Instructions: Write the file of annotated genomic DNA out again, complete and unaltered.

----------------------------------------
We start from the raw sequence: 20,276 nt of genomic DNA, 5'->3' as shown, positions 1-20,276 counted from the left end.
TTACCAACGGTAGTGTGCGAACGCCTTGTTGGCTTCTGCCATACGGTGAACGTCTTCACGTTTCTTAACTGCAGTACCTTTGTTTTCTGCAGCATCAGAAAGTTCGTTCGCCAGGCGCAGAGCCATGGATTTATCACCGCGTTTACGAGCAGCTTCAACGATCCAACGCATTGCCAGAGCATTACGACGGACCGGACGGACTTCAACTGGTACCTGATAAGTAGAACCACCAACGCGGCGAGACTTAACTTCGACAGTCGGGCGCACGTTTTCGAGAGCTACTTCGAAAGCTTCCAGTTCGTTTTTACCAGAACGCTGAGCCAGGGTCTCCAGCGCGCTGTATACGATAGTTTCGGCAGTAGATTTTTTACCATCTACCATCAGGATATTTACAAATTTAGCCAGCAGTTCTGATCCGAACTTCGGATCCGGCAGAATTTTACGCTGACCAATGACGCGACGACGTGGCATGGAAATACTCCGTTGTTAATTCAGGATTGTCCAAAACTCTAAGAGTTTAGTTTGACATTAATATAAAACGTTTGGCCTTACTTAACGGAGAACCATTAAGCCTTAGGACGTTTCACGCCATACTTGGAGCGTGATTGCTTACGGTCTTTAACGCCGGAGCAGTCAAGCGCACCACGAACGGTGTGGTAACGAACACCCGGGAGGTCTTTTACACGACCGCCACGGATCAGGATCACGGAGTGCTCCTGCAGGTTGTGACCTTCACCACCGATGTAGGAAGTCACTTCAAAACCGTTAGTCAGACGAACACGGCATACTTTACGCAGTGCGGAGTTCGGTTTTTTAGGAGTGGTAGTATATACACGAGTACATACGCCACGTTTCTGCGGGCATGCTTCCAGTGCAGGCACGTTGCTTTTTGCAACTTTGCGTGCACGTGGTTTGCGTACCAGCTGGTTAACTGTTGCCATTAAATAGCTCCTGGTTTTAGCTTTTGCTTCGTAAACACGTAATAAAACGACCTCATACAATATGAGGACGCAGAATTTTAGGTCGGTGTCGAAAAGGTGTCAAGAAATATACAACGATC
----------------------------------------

We start from the raw sequence: 20,276 nt of genomic DNA, 5'->3' as shown, positions 1-20,276 counted from the left end.
TTACCAACGGTAGTGTGCGAACGCCTTGTTGGCTTCTGCCATACGGTGAACGTCTTCACGTTTCTTAACTGCAGTACCTTTGTTTTCTGCAGCATCAGAAAGTTCGTTCGCCAGGCGCAGAGCCATGGATTTATCACCGCGTTTACGAGCAGCTTCAACGATCCAACGCATTGCCAGAGCATTACGACGGACCGGACGGACTTCAACTGGTACCTGATAAGTAGAACCACCAACGCGGCGAGACTTAACTTCGACAGTCGGGCGCACGTTTTCGAGAGCTACTTCGAAAGCTTCCAGTTCGTTTTTACCAGAACGCTGAGCCAGGGTCTCCAGCGCGCTGTATACGATAGTTTCGGCAGTAGATTTTTTACCATCTACCATCAGGATATTTACAAATTTAGCCAGCAGTTCTGATCCGAACTTCGGATCCGGCAGAATTTTACGCTGACCAATGACGCGACGACGTGGCATGGAAATACTCCGTTGTTAATTCAGGATTGTCCAAAACTCTAAGAGTTTAGTTTGACATTAATATAAAACGTTTGGCCTTACTTAACGGAGAACCATTAAGCCTTAGGACGTTTCACGCCATACTTGGAGCGTGATTGCTTACGGTCTTTAACGCCGGAGCAGTCAAGCGCACCACGAACGGTGTGGTAACGAACACCCGGGAGGTCTTTTACACGACCGCCACGGATCAGGATCACGGAGTGCTCCTGCAGGTTGTGACCTTCACCACCGATGTAGGAAGTCACTTCAAAACCGTTAGTCAGACGAACACGGCATACTTTACGCAGTGCGGAGTTCGGTTTTTTAGGAGTGGTAGTATATACACGAGTACATACGCCACGTTTCTGCGGGCATGCTTCCAGTGCAGGCACGTTGCTTTTTGCAACTTTGCGTGCACGTGGTTTGCGTACCAGCTGGTTAACTGTTGCCATTAAATAGCTCCTGGTTTTAGCTTTTGCTTCGTAAACACGTAATAAAACGACCTCATACAATATGAGGACGCAGAATTTTAGGTCGGTGTCGAAAAGGTGTCAAGAAATATACAACGATC